Another setting to consider tweaking is yarn.app.mapreduce.am.resource.mb

  • Um @hiroprotagonist, do you know if "tweaking" the yarn parameter has to happen before YARN starts up or if it's only used at application time (and could be changed from one job to the next)? – Judge Mental Jan 27 '17 at 22:57
  • 1
    i've been able to set at application time. specifically, within the hive interactive console. – hiroprotagonist Mar 7 '17 at 0:00
  • Thanks man, It worked like a charm – sathiyarajan Jan 4 at 13:44

I can't comment on the accepted answer, due to low reputation. However, I would like to add, this behavior is by design. The NodeManager is killing your container. It sounds like you are trying to use hadoop streaming which is running as a child process of the map-reduce task. The NodeManager monitors the entire process tree of the task and if it eats up more memory than the maximum set in mapreduce.map.memory.mb or mapreduce.reduce.memory.mb respectively, we would expect the Nodemanager to kill the task, otherwise your task is stealing memory belonging to other containers, which you don't want.

While working with spark in EMR I was having the same problem and setting maximizeResourceAllocation=true did the trick; hope it helps someone. You have to set it when you create the cluster. From the EMR docs:

aws emr create-cluster --release-label emr-5.4.0 --applications Name=Spark \
--instance-type m3.xlarge --instance-count 2 --service-role EMR_DefaultRole --ec2-attributes InstanceProfile=EMR_EC2_DefaultRole --configurations https://s3.amazonaws.com/mybucket/myfolder/myConfig.json

Where myConfig.json should say:

[
  {
    "Classification": "spark",
    "Properties": {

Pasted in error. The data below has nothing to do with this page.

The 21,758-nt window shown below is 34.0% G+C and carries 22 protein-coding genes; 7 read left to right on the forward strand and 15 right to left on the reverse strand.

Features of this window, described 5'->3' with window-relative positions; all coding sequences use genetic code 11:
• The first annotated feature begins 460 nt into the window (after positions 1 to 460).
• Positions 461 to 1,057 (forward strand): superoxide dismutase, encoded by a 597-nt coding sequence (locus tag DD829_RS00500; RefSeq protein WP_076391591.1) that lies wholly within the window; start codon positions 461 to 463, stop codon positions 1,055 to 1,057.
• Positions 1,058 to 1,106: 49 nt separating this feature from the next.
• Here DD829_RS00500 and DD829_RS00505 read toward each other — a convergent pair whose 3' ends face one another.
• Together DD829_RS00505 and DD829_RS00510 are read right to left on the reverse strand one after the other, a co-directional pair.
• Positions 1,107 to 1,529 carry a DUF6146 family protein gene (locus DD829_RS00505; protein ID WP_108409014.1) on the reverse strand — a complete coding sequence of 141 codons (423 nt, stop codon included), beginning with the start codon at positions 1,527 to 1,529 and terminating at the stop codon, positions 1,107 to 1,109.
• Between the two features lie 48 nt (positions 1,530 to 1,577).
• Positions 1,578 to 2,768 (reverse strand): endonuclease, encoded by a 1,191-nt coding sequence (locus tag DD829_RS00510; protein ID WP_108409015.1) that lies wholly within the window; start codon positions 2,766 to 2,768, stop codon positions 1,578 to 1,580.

"maximizeResourceAllocation": "true"
    }
  }
]

We also faced this issue recently. If the issue is related to mapper memory, couple of things I would like to suggest that needs to be checked are.

  • Check if combiner is enabled or not? If yes, then it means that reduce logic has to be run on all the records (output of mapper). This happens in memory. Based on your application you need to check if enabling combiner helps or not. Trade off is between the network transfer bytes and time taken/memory/CPU for the reduce logic on 'X' number of records.
    • If you feel that combiner is not much of value, just disable it.
    • If you need combiner and 'X' is a huge number (say millions of records) then considering changing your split logic (For default input formats use less block size, normally 1 block size = 1 split) to map less number of records to a single mapper.
  • Number of records getting processed in a single mapper. Remember that all these records need to be sorted in memory (output of mapper is sorted). Consider setting mapreduce.task.io.sort.mb (default is 200MB) to a higher value if needed. mapred-configs.xml
  • If any of the above didn't help, try to run the mapper logic as a standalone application and profile the application using a Profiler (like JProfiler) and see where the memory getting used. This can give you very good insights.